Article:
With an abysmal record against the run in recent years in a division where first place is virtually impossible to win without a top-five running defense, the obvious goal of stopping the run for the Browns personifies the lament, "easier said than done."
While the Pro Bowl is largely a popularity contest, the Browns could use a little popularity in a hometown which has been far from shy in expressing their frustration along with unconditional love as of late.
With young stars like Joe Haden and Jabaal Sheard on defense and compelling rookies Trent Richardson and Brandon Weeden on offense, the Browns enter the season with a clear-cut core of young talent.
In the long-term, hopes are quietly high that Pro Bowl offensive linemen Joe Thomas and Alex Mack can successfully groom second-round pick Mitchell Schwartz into a Pro Bowl-caliber right tackle, if not a Pro Bowler in reality. (A subject for another column, right tackles very, very rarely make it to Honolulu.)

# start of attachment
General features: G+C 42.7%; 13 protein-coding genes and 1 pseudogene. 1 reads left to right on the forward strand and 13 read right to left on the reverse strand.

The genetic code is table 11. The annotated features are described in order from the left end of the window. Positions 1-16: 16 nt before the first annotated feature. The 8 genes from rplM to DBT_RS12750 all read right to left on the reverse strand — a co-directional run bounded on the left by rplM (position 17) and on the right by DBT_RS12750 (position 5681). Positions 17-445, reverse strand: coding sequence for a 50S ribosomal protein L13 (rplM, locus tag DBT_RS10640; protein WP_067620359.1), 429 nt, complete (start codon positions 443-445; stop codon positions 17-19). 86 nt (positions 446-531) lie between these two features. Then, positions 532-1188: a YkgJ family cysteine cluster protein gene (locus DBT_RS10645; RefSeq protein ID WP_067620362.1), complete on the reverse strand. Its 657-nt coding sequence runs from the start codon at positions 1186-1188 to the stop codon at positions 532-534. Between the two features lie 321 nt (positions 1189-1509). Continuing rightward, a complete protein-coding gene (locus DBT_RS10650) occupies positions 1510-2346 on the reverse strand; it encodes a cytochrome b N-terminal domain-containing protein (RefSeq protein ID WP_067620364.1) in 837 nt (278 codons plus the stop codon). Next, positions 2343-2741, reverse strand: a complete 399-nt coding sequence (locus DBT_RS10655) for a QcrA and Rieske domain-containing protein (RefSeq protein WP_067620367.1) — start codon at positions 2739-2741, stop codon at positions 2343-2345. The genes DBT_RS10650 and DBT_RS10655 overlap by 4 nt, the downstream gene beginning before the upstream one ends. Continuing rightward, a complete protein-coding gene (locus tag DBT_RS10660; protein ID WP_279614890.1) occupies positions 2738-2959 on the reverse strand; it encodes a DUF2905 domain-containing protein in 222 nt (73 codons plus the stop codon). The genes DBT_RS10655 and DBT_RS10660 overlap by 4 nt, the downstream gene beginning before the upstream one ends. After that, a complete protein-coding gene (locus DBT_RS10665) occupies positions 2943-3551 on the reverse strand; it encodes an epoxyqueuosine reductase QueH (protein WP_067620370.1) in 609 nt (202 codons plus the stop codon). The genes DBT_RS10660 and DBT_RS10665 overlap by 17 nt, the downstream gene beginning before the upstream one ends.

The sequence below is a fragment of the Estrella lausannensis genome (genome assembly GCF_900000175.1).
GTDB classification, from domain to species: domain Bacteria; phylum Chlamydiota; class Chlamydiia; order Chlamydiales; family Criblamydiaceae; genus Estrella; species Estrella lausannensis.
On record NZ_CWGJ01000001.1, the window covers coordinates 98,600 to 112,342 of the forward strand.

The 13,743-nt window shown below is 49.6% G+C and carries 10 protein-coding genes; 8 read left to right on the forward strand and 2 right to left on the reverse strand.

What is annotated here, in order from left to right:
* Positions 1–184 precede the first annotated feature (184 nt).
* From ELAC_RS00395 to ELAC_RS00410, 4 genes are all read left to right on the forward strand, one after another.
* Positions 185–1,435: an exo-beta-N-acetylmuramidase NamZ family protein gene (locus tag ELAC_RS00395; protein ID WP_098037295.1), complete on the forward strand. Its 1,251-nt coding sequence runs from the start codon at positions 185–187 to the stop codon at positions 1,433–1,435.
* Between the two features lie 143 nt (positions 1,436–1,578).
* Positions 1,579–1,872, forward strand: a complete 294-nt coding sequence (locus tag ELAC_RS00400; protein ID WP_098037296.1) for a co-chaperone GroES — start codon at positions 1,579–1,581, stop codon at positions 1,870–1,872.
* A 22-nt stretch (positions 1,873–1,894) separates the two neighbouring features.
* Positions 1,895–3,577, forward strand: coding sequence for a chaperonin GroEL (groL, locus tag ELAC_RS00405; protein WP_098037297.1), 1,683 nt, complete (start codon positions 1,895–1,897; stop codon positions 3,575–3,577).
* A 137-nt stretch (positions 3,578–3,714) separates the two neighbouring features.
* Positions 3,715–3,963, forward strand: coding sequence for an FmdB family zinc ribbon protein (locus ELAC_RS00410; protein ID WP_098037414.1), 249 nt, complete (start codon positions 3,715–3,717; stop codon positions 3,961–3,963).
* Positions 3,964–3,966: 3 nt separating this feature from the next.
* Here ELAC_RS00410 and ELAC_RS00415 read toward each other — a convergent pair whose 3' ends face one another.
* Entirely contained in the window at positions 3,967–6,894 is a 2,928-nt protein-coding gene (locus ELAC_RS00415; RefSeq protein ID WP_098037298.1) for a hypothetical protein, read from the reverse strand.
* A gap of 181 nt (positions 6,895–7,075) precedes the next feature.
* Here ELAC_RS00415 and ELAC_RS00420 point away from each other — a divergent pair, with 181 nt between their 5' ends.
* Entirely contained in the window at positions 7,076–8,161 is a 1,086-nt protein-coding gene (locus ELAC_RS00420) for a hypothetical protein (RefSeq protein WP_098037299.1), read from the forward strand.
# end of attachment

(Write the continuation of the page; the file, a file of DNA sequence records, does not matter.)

A far more subjective criterion than the previous six, the Cleveland Browns' single most challenging task in 2012 is largely psychological.
After over a decade of losing, even brand-new Cleveland Browns enter Berea with the compounded pressure of the city's tortured history.
If Cleveland's locker room can channel that potentially destructive energy into the kind of resolve demonstrated by, for example, the 2004 Boston Red Sox, the Browns could actually be in for a magical season.
One distinct advantage Cleveland fans hold over others around the league is that success tastes better when you're unaccustomed to the flavor.
Another is that while only a Super Bowl could satiate those privileged NFL cities, a sixth win would create a buzz in Cleveland which would befit only championship contenders in any other city.